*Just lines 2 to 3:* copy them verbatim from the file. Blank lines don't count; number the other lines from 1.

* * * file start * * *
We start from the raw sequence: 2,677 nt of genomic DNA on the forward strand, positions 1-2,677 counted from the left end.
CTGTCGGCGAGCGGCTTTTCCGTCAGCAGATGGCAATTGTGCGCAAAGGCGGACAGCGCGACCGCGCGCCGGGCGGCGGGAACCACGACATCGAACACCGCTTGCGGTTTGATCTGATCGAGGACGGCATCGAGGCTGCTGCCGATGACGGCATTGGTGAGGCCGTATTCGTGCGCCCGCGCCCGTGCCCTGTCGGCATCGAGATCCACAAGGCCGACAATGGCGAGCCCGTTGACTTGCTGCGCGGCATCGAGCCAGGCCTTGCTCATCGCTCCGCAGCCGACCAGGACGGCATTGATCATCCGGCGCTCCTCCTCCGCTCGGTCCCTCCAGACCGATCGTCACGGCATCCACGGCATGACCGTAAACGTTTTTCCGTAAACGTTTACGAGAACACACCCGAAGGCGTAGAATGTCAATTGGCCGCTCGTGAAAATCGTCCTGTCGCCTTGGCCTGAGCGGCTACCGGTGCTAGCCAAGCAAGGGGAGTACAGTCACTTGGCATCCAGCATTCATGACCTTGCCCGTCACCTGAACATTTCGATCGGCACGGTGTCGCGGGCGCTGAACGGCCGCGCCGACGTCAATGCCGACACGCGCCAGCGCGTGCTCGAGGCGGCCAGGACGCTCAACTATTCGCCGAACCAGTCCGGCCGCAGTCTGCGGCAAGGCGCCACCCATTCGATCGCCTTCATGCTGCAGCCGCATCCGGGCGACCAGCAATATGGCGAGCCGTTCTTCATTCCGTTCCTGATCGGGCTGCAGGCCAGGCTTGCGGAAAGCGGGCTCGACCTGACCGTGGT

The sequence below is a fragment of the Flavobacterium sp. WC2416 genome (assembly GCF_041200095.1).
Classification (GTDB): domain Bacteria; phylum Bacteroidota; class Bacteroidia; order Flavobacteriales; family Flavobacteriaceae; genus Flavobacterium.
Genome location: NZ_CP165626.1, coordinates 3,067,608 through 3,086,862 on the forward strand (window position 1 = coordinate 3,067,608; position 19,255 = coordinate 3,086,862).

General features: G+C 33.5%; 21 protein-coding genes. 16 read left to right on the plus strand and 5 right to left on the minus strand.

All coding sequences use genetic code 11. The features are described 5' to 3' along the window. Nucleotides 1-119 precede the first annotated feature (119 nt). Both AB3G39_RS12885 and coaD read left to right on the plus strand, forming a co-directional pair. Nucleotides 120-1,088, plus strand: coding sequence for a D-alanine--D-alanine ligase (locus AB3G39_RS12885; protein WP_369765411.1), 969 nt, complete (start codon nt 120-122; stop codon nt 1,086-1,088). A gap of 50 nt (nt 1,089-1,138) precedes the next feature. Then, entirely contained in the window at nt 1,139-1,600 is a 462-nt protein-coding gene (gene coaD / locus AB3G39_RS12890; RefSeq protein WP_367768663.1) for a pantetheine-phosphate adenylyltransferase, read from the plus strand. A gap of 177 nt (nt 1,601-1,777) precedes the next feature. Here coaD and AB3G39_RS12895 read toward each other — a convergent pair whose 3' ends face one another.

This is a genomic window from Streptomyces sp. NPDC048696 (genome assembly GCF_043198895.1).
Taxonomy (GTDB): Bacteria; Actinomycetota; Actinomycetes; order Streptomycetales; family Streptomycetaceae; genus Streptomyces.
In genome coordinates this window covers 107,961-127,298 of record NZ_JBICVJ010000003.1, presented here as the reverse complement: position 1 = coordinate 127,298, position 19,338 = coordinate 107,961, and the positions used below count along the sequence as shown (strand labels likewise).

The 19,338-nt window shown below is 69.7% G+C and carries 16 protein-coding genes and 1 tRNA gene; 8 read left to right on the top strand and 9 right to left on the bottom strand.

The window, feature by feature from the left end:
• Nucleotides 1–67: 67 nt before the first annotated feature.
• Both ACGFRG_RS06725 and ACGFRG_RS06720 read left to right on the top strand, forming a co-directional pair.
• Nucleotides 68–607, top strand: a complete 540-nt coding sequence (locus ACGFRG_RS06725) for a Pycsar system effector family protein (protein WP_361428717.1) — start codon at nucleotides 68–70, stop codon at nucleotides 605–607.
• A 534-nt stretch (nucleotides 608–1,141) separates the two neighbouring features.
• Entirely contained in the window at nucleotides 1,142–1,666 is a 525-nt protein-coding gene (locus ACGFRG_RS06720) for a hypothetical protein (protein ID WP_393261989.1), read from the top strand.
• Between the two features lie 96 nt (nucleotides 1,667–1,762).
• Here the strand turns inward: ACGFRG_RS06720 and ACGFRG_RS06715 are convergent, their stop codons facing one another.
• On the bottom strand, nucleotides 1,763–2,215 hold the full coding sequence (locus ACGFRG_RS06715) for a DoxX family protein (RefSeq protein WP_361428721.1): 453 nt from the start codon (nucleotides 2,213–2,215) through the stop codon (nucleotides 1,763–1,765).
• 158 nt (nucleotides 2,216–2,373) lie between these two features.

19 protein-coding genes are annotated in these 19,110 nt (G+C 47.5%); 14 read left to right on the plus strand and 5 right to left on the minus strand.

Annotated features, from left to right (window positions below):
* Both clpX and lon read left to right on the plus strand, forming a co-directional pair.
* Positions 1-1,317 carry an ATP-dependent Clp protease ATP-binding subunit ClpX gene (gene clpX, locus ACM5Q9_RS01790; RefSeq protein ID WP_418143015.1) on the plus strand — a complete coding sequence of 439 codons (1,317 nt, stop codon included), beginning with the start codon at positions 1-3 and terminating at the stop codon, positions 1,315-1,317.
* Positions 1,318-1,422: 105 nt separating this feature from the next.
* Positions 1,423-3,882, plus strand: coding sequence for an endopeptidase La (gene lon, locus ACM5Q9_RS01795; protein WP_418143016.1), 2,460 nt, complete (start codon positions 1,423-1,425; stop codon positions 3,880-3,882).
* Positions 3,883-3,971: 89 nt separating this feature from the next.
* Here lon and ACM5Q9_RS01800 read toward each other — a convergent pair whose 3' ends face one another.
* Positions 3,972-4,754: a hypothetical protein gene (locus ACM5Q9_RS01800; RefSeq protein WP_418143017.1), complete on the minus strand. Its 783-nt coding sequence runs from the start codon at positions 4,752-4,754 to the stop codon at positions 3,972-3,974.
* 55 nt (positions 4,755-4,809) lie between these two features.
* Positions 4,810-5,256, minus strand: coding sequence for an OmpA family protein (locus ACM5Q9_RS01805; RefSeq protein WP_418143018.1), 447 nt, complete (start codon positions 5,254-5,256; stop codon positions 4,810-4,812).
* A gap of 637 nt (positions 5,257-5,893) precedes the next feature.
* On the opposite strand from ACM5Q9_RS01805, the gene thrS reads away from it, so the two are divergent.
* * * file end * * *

CTGTCGGCGAGCGGCTTTTCCGTCAGCAGATGGCAATTGTGCGCAAAGGCGGACAGCGCGACCGCGCGCCGGGCGGCGGGAACCACGACATCGAACACCGCTTGCGGTTTGATCTGATCGAGGACGGCATCGAGGCTGCTGCCGATGACGGCATTGGTGAGGCCGTATTCGTGCGCCCGCGCCCGTGCCCTGTCGGCATCGAGATCCACAAGGCCGACAATGGCGAGCCCGTTGACTTGCTGCGCGGCATCGAGCCAGGCCTTGCTCATCGCTCCGCAGCCGACCAGGACGGCATTGATCATCCGGCGCTCCTCCTCCGCTCGGTCCCTCCAGACCGATCGTCACGGCATCCACGGCATGACCGTAAACGTTTTTCCGTAAACGTTTACGAGAACACACCCGAAGGCGTAGAATGTCAATTGGCCGCTCGTGAAAATCGTCCTGTCGCCTTGGCCTGAGCGGCTACCGGTGCTAGCCAAGCAAGGGGAGTACAGTCACTTGGCATCCAGCATTCATGACCTTGCCCGTCACCTGAACATTTCGATCGGCACGGTGTCGCGGGCGCTGAACGGCCGCGCCGACGTCAATGCCGACACGCGCCAGCGCGTGCTCGAGGCGGCCAGGACGCTCAACTATTCGCCGAACCAGTCCGGCCGCAGTCTGCGGCAAGGCGCCACCCATTCGATCGCCTTCATGCTGCAGCCGCATCCGGGCGACCAGCAATATGGCGAGCCGTTCTTCATTCCGTTCCTGATCGGGCTGCAGGCCAGGCTTGCGGAAAGCGGGCTCGACCTGACCGTGGT

The sequence below is a fragment of the Flavobacterium sp. WC2416 genome (assembly GCF_041200095.1).